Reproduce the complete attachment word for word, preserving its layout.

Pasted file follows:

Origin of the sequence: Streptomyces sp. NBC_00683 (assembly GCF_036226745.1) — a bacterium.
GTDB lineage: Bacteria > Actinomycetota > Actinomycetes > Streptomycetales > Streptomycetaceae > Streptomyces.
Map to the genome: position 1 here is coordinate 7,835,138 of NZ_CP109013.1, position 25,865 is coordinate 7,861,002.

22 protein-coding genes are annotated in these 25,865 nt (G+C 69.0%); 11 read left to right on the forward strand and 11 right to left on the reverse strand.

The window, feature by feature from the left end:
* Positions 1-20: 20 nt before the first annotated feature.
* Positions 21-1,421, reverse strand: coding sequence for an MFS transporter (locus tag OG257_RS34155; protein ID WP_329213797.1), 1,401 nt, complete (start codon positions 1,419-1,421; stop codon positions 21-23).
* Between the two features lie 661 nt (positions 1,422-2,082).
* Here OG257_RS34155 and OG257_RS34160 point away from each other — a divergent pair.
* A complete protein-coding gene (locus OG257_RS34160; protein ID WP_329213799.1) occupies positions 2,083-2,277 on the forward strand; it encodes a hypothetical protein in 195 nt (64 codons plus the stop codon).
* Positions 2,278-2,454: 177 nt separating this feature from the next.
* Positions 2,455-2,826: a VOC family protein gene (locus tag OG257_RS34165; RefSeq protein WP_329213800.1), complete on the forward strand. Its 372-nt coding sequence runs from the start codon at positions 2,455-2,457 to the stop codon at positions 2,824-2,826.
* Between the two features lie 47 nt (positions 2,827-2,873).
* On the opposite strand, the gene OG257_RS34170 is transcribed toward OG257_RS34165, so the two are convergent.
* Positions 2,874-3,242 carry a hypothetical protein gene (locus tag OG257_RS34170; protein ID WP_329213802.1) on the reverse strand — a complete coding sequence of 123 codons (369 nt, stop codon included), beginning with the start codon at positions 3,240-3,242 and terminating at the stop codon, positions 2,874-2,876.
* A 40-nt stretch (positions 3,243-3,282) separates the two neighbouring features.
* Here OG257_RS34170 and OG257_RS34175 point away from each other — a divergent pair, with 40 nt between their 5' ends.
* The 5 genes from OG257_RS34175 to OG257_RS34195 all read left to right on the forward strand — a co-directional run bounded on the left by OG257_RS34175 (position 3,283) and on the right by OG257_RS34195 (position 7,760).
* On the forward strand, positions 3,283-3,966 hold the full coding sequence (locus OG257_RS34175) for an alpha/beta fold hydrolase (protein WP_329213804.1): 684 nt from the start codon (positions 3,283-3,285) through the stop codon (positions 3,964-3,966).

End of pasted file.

Origin of the sequence: Streptomyces sp. NBC_00683 (assembly GCF_036226745.1) — a bacterium.
GTDB lineage: Bacteria > Actinomycetota > Actinomycetes > Streptomycetales > Streptomycetaceae > Streptomyces.
Map to the genome: position 1 here is coordinate 7,835,138 of NZ_CP109013.1, position 25,865 is coordinate 7,861,002.

22 protein-coding genes are annotated in these 25,865 nt (G+C 69.0%); 11 read left to right on the forward strand and 11 right to left on the reverse strand.

The window, feature by feature from the left end:
* Positions 1-20: 20 nt before the first annotated feature.
* Positions 21-1,421, reverse strand: coding sequence for an MFS transporter (locus tag OG257_RS34155; protein ID WP_329213797.1), 1,401 nt, complete (start codon positions 1,419-1,421; stop codon positions 21-23).
* Between the two features lie 661 nt (positions 1,422-2,082).
* Here OG257_RS34155 and OG257_RS34160 point away from each other — a divergent pair.
* A complete protein-coding gene (locus OG257_RS34160; protein ID WP_329213799.1) occupies positions 2,083-2,277 on the forward strand; it encodes a hypothetical protein in 195 nt (64 codons plus the stop codon).
* Positions 2,278-2,454: 177 nt separating this feature from the next.
* Positions 2,455-2,826: a VOC family protein gene (locus tag OG257_RS34165; RefSeq protein WP_329213800.1), complete on the forward strand. Its 372-nt coding sequence runs from the start codon at positions 2,455-2,457 to the stop codon at positions 2,824-2,826.
* Between the two features lie 47 nt (positions 2,827-2,873).
* On the opposite strand, the gene OG257_RS34170 is transcribed toward OG257_RS34165, so the two are convergent.
* Positions 2,874-3,242 carry a hypothetical protein gene (locus tag OG257_RS34170; protein ID WP_329213802.1) on the reverse strand — a complete coding sequence of 123 codons (369 nt, stop codon included), beginning with the start codon at positions 3,240-3,242 and terminating at the stop codon, positions 2,874-2,876.
* A 40-nt stretch (positions 3,243-3,282) separates the two neighbouring features.
* Here OG257_RS34170 and OG257_RS34175 point away from each other — a divergent pair, with 40 nt between their 5' ends.
* The 5 genes from OG257_RS34175 to OG257_RS34195 all read left to right on the forward strand — a co-directional run bounded on the left by OG257_RS34175 (position 3,283) and on the right by OG257_RS34195 (position 7,760).
* On the forward strand, positions 3,283-3,966 hold the full coding sequence (locus OG257_RS34175) for an alpha/beta fold hydrolase (protein WP_329213804.1): 684 nt from the start codon (positions 3,283-3,285) through the stop codon (positions 3,964-3,966).